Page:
Miles said that website averages about 46,000 hits a month in her community. The RAIDS site, which went live in March, has gotten more than 5,600 hits.

“People are really interested in their safety and security,” she said. “Knowing where police officers are being requested to go makes a difference about how safe people feel in their environment. It’s natural to be really curious when you see police officers on your street.”

Miles said that since crime mapping was made available to the public, calls from people requesting information about what neighborhoods are safe to live in have “dramatically” dropped off.

John Jay College’s Kenney said that while giving the public access to crime-mapping information is a positive trend, it shouldn’t stop there.

“The next logical step is for the police to work with the communities on how they can use that information, what they can do about it,” Kenney said.

One way would be for police to develop neighborhood programs aimed at what’s called “crime prevention through environmental design,” he said. The concept focuses on understanding where and when crime occurs, so future victims can take preventive action.

Some changes are simple, such as covering up Christmas packages in your car to prevent them from being stolen. Others are more lasting, such as substituting thorny bushes for hedges where muggers can hide and prey on victims.

“If police work with citizens to develop these types of tools, it would be one marvelous way to use crime mapping data in the future,” Kenney said.

Mapping Meth in Indiana

While most online crime-related mapping is launched by local police departments or county sheriff’s agencies, Indiana went a step further.

Last year, the Indiana legislature passed a bill requiring that the state police maintain an online database in which the public could look up methamphetamine lab seizure locations.

The Indiana State Police had been collecting that information internally for several years, and were already in the process of creating a meth lab mapping website.

The agency’s online map, launched in June, has had 75,000 hits so far, according to Niki Crawford, commander of the state police’s meth suppression section.

“Meth labs are very dangerous. They contaminate homes. They injure people, and can cause serious health effects,” she said. “They blow up or they create poisonous gases. Children raised there and people who cook the meth are exposing themselves to chemicals that we protect ourselves from as officers, when we have to process a crime scene.”

Crawford said that meth chemicals can be absorbed into a house or apartment’s walls or carpet or any porous surface. They also can remain in the heating or air conditioning system.

She said that in the past, her agency, which handles 97 percent of the meth lab cases in the state, used to get calls three or four times a week from real estate agents or potential homeowners, asking about whether a meth lab had been at a particular location. Her office would have to go through several different databases to get an answer—a labor intensive effort.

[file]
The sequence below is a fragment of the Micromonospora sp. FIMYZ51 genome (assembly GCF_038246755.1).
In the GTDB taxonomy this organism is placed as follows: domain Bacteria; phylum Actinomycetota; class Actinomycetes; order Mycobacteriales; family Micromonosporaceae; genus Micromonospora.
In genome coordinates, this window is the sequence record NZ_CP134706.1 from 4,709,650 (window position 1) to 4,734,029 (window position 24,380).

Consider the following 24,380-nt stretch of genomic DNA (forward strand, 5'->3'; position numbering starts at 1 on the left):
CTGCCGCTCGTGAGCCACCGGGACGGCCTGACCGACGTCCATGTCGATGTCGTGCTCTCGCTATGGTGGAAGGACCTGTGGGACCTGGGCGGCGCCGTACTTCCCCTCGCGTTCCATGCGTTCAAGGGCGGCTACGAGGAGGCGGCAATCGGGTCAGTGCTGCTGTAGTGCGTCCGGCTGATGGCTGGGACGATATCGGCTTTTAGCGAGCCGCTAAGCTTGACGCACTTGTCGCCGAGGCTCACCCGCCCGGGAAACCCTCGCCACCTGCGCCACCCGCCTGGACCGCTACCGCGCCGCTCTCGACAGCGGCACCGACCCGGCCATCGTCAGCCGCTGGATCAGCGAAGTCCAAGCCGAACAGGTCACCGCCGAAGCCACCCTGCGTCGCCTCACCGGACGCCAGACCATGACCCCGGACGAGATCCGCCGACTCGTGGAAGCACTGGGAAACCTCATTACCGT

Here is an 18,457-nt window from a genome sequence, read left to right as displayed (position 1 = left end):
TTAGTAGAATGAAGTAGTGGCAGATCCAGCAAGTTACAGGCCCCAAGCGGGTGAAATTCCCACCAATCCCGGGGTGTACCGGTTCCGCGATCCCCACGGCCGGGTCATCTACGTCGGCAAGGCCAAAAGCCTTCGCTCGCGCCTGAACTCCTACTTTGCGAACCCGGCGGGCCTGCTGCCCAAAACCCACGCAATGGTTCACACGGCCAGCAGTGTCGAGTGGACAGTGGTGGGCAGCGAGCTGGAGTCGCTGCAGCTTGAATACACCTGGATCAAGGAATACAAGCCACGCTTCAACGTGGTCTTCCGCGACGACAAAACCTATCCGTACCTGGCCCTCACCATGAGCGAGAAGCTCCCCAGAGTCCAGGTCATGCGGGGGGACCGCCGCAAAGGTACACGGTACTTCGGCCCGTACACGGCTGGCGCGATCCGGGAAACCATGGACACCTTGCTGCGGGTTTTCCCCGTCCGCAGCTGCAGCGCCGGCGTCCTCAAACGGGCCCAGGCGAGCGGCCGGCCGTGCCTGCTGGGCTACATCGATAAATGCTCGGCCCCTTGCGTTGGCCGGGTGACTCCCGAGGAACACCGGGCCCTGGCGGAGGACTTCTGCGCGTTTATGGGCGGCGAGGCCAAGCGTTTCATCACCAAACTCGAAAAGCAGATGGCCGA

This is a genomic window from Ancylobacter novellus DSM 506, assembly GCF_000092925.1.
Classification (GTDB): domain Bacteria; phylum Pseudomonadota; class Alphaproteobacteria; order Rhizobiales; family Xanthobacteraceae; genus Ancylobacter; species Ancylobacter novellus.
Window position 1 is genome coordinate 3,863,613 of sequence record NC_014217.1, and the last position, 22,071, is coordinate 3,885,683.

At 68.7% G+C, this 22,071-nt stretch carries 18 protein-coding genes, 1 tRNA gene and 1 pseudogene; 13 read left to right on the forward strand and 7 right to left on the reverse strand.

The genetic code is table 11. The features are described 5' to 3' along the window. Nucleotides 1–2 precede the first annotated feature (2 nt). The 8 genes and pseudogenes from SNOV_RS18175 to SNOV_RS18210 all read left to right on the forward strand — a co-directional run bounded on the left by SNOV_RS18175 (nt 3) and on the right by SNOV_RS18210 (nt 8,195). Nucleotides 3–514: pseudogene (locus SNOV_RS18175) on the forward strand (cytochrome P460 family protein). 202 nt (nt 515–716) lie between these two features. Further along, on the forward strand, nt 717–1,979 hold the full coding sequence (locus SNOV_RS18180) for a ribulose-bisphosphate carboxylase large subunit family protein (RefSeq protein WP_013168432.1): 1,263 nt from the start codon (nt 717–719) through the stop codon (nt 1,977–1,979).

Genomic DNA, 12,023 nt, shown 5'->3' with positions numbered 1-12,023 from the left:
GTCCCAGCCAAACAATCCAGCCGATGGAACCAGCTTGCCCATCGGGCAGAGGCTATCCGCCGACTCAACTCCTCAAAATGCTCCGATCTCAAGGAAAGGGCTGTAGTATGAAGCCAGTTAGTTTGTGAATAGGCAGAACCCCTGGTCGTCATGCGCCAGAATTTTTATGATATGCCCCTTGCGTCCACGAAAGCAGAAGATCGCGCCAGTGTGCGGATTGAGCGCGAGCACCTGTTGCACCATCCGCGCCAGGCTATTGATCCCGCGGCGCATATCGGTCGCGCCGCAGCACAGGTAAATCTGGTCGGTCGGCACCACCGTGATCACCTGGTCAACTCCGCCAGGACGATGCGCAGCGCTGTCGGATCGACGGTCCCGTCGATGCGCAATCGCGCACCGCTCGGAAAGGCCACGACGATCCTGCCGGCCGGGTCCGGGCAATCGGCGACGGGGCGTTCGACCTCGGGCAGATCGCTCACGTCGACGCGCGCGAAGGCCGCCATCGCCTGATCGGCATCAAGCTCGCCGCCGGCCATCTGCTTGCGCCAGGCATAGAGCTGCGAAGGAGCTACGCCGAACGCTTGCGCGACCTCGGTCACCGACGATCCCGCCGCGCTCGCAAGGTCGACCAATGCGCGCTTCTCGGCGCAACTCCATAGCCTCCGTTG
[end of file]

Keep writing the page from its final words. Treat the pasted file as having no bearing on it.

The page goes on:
“Now, rather than people calling the office and us searching the database and downloading the forms, we can point them to the meth lab map,” she said. “It’s all at their fingertips.”

The map shows more than 9,000 locations across Indiana where a meth lab was busted since 2007. One click will bring up the address, seizure date, case number and a link to a report that lists the items found, type of lab, chemicals used and whether children were present.

The site also uses Google Maps to show photos of what the meth house looks like.

Meth labs highlighted on the map are only those that have not been cleaned up within 180 days of the seizure. Labs that are decontaminated after their location has been posted must be removed from the site within 90 days, under the state law.

Crawford said that the map is an important public service, given that Indiana led the nation in meth lab seizures in 2013, with 1,808.

Indiana state Rep. Wendy McNamara, a Republican, said she authored the meth lab disclosure bill because she was concerned about transparency and public health.

McNamara recalls meeting a real estate appraiser when she was campaigning who told her he had unknowingly worked at a home where meth had been manufactured. As a result, the residue had contaminated his lungs, and he started wearing a breathing apparatus when he appraised properties.

“It disturbed me,” McNamara said. “There needed to be disclosure and the public needed to know about it.”

McNamara came up with the measure as a way to help prevent people from unwittingly becoming victims. “A home that has had meth can be deadly and people can develop a sickness and they’re not sure why,” she said. “It can devastate folks.”

The legislation that passed also required that the seller of a property where a meth lab was located make that information known to prospective buyers in the realtor’s disclosure form, as is done with radon.

“It’s for peace of mind,” McNamara said. “For me, it’s about trying to protect the health of Hoosiers.”

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Jenni Bergal

Jenni Bergal covers transportation, infrastructure and cybersecurity for Stateline. She has been a reporter at Kaiser and the Center for Public Integrity.